End of French Exceptionalism: Lessons From/for Canada
Dobuzinskis, Laurent, Inroads: A Journal of Opinion
Born in Paris, Laurent Dobuzinskis teaches political science at Simon Fraser University. He obtained a Masters degree from La Fondation Nationale des Sciences Politiques, and a doctorate from York University. This article is drawn from a study he is undertaking on recent trends in liberal thought in the French-speaking world.
France is no longer the centre of the intellectual world. Most French intellectuals have come to realize that. They no longer think of themselves as the vanguard of universal History. They have even developed a taste for the ideas of Anglo-American liberal philosophers. (1)
Grudgingly perhaps, they have rallied to the cause of liberal democracy and free markets. Yet they have managed to find their own unique ways towards these--by now quasi-universal--values.
French exceptionalism in politics has also ended. By "exceptionalism" I mean a situation in which for 200 years--from 1789 to perhaps 1989--political conflicts concerned not real, practical issues of immediate interest to the political community, but the nature of the regime itself (if not the meaning of history) and the rules of the socio-economic game. (2)
On both the left and the right, powerful political forces, often mobilized by prestigious intellectuals, poured scorn upon liberal democracy and the rule of law.
Until World War I, the right longed for the pre-revolutionary era; then, in the 1920s, it turned to fascism. The left, on the other hand, thought that the French Revolution had only been the prelude to another and more profound historical epoch on the model of the Russian Revolution.
French intellectuals helped to legitimize the views that would have been ignored in a culture less tolerant of anti-democratic discourse and less enamoured of writers. The examples drawn from opposite ends of the ideological spectrum illustrate this antidemocratic bias. The much-admired Catholic playwright Paul Claudel greeted the 1940 defeat and the formation of the Vichy regime by claiming that "France has been delivered after 60 years from the yoke of the anti-Catholic Radical Party (teachers, lawyers, Jews, Freemasons). The new government invokes God ... There is hope of being delivered from universal suffrage and parliamentarism." (3)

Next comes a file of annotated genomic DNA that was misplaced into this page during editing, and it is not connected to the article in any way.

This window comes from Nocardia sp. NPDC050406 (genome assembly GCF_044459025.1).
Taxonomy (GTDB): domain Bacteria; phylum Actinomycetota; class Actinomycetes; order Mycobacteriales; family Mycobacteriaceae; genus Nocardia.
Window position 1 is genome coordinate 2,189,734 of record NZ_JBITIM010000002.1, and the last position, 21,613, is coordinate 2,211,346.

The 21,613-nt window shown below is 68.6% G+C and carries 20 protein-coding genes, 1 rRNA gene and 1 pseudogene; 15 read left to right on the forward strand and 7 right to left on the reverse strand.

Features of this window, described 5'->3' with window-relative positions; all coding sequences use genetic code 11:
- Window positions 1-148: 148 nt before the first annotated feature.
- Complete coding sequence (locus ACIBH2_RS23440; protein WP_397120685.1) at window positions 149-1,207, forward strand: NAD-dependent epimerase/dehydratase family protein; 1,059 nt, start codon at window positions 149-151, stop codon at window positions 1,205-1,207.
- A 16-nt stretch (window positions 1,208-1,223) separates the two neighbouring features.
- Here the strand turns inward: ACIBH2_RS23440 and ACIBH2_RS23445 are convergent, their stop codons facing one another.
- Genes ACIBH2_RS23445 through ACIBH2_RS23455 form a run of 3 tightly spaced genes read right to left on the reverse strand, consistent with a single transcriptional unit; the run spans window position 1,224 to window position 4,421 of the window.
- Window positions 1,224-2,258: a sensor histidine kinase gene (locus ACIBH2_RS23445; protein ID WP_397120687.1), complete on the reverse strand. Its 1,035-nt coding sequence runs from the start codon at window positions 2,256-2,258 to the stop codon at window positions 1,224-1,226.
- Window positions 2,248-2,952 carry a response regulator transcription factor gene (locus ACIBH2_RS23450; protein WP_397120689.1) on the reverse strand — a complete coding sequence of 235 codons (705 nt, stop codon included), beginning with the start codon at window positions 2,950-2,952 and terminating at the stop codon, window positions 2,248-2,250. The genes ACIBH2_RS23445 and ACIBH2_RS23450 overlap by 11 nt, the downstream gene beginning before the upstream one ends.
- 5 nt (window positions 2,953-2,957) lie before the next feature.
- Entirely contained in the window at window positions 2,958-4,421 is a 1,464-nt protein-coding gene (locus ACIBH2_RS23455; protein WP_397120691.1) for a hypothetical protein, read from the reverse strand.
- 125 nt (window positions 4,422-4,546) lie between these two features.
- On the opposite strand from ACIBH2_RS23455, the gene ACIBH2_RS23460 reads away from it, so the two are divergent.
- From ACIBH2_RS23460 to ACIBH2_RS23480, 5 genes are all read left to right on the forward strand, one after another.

After 1945, the right was thoroughly discredited, but leftist intellectuals proved just as adept at the art of anti-democratic rhetoric. In the late 1950s, Jean-Paul Sartre wrote a series of articles for the review Les Temps Modernes (4) in which he purported, in the most contrived manner, to condemn the Soviet intervention in Hungary while at the same time insisted that the hope of humanity continued to rest with the Soviet Union. Indeed, in his view, de-Stalinization opened up a new era that would fulfill these hopes!
A number of cultural and philosophical trends have conspired to put an end to this French exceptionalism--while allowing fortunately for the preservation of some uniquely French qualities. How and why this displacement of utopian ideas has happened is relevant to Canadians. The end of French exceptionalism often implies an acceptance of American values, concepts and practices. France has become Americanized in many ways. Yet there still exist strong currents that go against that trend--indeed these currents are stronger now than in the 1980s. Thus, France is coming to resemble Canada both in terms of its acceptance of a liberal consensus--something that Canada came to earlier--and in terms of the distance it tries to maintain vis-a-vis American culture. France and Canada both find it impossible to escape the Amerian orbit. But in both countries there are attempts to retain a measure of cultural autonomy. The intellectual communities in each country have something to learn from each other.
I. THE LAND OF "EXCEPTIONALISM"
French intellectuals do not speak with one voice on all issues. Nevertheless, their discourse has a certain style and evokes recurring images and values. …